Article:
The dynamic nature of PFCV lets users visualize how curbside restrictions change throughout the day, allowing them to plan their trips according to the existing curbside options during their time of interest. Furthermore, regulation changes made by cities to accommodate for seasonal parking demand or for events will automatically be reflected in PFCV, so users can have access to the most up-to-date curbside supply information.
Simplifying the Curb with User Types
No stopping here, no standing there, curb cuts, crosswalks, electric vehicle charging stations, accessible parking spots, bus loading zones, taxicab stands… the list is endless. Visualizing every single curbside regulation in a city at the same time is confusing and overwhelming. That is why CurbIQ created “user types”: a feature that displays the PFCV map from the perspective of different curbside users.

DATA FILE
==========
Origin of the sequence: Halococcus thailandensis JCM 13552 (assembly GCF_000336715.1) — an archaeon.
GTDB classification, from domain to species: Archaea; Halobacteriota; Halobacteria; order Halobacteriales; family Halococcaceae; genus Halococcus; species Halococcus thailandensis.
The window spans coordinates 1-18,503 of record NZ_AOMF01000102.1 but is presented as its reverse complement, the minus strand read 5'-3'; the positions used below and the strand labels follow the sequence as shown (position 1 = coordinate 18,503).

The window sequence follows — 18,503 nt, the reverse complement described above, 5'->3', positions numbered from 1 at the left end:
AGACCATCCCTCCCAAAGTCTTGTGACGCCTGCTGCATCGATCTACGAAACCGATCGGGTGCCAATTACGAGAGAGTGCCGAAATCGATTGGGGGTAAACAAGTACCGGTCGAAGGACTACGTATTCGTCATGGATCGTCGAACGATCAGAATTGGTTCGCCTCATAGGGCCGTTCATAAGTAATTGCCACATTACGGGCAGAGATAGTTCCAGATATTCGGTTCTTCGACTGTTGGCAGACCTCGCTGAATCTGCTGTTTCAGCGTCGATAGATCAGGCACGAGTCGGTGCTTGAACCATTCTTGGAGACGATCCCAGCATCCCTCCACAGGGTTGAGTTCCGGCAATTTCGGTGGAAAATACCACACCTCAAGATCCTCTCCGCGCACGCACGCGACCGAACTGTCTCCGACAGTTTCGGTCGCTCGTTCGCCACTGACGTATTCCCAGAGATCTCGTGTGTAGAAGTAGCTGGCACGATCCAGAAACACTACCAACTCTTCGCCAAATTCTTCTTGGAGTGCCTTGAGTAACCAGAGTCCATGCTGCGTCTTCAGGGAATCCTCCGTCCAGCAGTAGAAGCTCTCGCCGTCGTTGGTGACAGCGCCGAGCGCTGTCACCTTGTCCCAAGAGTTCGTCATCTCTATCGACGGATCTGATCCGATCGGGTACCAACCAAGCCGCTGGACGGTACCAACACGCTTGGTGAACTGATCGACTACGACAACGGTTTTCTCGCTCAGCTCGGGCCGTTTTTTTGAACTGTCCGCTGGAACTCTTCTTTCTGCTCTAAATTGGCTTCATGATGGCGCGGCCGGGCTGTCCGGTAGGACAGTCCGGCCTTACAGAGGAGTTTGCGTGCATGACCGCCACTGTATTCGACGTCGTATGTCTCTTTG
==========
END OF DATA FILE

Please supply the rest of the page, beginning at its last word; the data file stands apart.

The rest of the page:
For example, imagine you are visiting a city and want to find a place to park your car. There may be transit zones, or curbs designated for passenger pick-up and drop-off in your general area of interest, but to you these are simply places where you are not allowed to park. By selecting the “Personal Vehicle Parking” user type, CurbIQ will classify all regulations from the perspective of someone whose only interest is to park in a particular space. If you happen to be a commercial delivery driver, the map will be simplified in a way that only portrays where vehicles are permitted to load and unload. This reduces the level of detail on the map and only shows the information relevant to specific users.
The ability for users to select this feature helps reduce the complexity of the curb and customizes the experience depending on the user’s needs.
Use Case: Harrison Hot Springs